What do you think about investing in real estate?
– Marvin

I look at real estate as just another commodity to invest in. You’ll have speculators come in and bump up prices and you’ll also see things bottoming out from time to time.

I do think that real estate is something that does reward the patient and the focused, especially those who have a lot of cash in their pocket. If you’re willing to spend your time really hunting out real estate deals, you can do very well in real estate – but the time investment you need is likely enough that it would have to become your career to make it work.

I would love to read your thoughts about Amazon’s new Kindle.
– JB

My wife has a Kindle and she loves it. She reads (on average) four books a week and she is convinced that it is pretty much the most convenient way possible to enjoy books.

She’s particularly passionate about reading classics (for example, she’s reading Wuthering Heights at the moment), which is particularly convenient because tons of classics are in the public domain and available for free. All she has to do is point her Kindle’s web browser at and download away, all the classics she wants in Kindle format for free. The best part is that the web browser on the Kindle works anywhere that cell service works.

Her only real complaint is the relatively high price for new releases from the Kindle Store. She thinks they should always be substantially lower than the paper price since there’s basically no production cost.

Hi Trent, I am curious about how you plan to handle it if your children don’t turn out to be as finacially responsible as you are? Do you think you would help them out of financial problems by loaning them money, etc?
– Emmy

My feelings on this are somewhat related to my own background and what I’ve observed in similar situations.

With my own kids, I have no problem helping one of them out, but I don’t like the idea of lending them money and I especially don’t like the idea of helping one child more than another one. Thus, my wife and I have largely decided that if we have one adult child that needs, say, $500 for something and we decide to give it to him or her, we’ll give the same exact amount to each sibling to do with what he or she pleases.

Any other scenario I can think of seems unfair to someone.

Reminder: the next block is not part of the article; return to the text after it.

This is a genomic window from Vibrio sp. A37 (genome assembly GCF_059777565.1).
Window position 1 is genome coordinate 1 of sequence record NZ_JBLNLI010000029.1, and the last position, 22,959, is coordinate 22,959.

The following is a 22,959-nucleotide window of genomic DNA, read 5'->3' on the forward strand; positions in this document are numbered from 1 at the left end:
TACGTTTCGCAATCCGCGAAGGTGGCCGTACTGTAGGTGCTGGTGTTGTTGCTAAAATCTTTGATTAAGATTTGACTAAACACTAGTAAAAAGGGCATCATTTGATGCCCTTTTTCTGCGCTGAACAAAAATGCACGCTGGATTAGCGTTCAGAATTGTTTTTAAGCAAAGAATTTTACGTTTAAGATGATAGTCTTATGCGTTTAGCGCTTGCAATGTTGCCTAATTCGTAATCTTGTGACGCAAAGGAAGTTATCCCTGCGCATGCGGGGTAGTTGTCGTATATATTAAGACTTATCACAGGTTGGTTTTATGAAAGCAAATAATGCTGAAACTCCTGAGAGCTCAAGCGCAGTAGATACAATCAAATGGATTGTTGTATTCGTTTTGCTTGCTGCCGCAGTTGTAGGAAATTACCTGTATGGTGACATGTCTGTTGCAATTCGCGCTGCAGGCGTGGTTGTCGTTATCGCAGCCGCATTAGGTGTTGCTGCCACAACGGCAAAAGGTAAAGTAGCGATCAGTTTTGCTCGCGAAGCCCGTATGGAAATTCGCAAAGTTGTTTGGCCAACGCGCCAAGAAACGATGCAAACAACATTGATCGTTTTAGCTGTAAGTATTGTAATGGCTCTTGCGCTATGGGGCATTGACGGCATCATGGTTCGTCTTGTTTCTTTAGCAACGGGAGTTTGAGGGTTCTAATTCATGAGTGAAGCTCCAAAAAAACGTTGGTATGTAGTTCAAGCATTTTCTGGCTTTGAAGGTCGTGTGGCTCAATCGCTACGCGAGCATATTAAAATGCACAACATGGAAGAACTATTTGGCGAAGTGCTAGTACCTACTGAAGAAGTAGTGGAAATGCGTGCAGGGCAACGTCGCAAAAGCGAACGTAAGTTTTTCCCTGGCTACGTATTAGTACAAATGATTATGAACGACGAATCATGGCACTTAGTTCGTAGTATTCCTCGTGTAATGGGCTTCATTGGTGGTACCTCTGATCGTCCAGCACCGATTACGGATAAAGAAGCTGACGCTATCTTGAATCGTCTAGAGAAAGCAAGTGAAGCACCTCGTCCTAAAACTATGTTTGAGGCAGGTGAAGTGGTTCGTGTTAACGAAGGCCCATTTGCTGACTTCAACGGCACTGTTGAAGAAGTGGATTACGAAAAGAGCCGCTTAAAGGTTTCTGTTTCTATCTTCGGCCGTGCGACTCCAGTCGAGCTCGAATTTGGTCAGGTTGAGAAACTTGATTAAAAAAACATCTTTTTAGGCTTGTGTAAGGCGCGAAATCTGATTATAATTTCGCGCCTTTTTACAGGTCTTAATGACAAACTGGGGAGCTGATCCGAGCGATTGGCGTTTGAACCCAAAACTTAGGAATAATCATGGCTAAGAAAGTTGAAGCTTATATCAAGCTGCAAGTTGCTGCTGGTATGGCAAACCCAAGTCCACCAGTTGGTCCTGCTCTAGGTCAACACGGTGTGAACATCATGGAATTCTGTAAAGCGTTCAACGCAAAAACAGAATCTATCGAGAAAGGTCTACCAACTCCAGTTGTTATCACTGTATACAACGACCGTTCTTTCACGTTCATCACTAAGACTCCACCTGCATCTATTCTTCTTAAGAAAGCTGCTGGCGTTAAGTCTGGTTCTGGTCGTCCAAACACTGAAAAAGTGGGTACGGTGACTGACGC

What are your thoughts on the ethical argument for not eating animals? Specifically, the argument from Gary Francione that states that since animals have a vested interest in continuing to exist, we should not infringe upon that by killing them.
– John

I have one major problem with this argument: it applies to plants just as well as to people. Plants also have a vested interest in continuing to exist, so why is it ethical to eat plants and unethical to eat animals? Plants can sense external stimuli, just as animals do. Plants have defense mechanisms to sustain their life (thorns, for example). Why is it acceptable to eat plants, but not acceptable to eat animals?

From my perspective, the best case for vegetarianism is that it makes healthy dietary choices much easier. Just consume no meat at all and your diet is bound to get healthier.

How do you deal with it when you fail to achieve a financial goal?
– Ed

The first thing I do is try to look at all available data and see where I failed. When I set a goal, I usually try to keep track of progress towards that goal, and that means keeping careful financial records and so forth. So, for example, if I didn’t meet a target for the month, I look through my bank statements and my credit card bills and try to figure out where I went wrong.

Usually, I fail at goals because I either made a really dumb mistake or two or I set the bar too high. If I can find the mistake(s), I focus on them intently in order to correct the problem. If I can’t find mistakes, I assume I must have set the bar too high and use that knowledge for future goals that I might set.

You’ve mentioned that you might try something completely different with your career again in several years. What would you think about doing?
– Linda

Honestly? Teaching. I’d love to be a high school English, history, or math teacher. My only concern with that type of job is dealing with parents. I have a pretty low tolerance for people who look to blame others for their own mistakes, and I’ve seen plenty of parents who become infuriated with teachers because of things like failing a student because he or she cheated.

I just don’t think I’d deal with that situation very well. I can certainly say I wouldn’t bend on such a thing – if my cheating policy was automatic failure and the student was aware of it, that student would fail. And I’d stubbornly stick by it, probably until I got a pink slip.

Got any questions? Ask them in the comments and I’ll use them in future mailbags.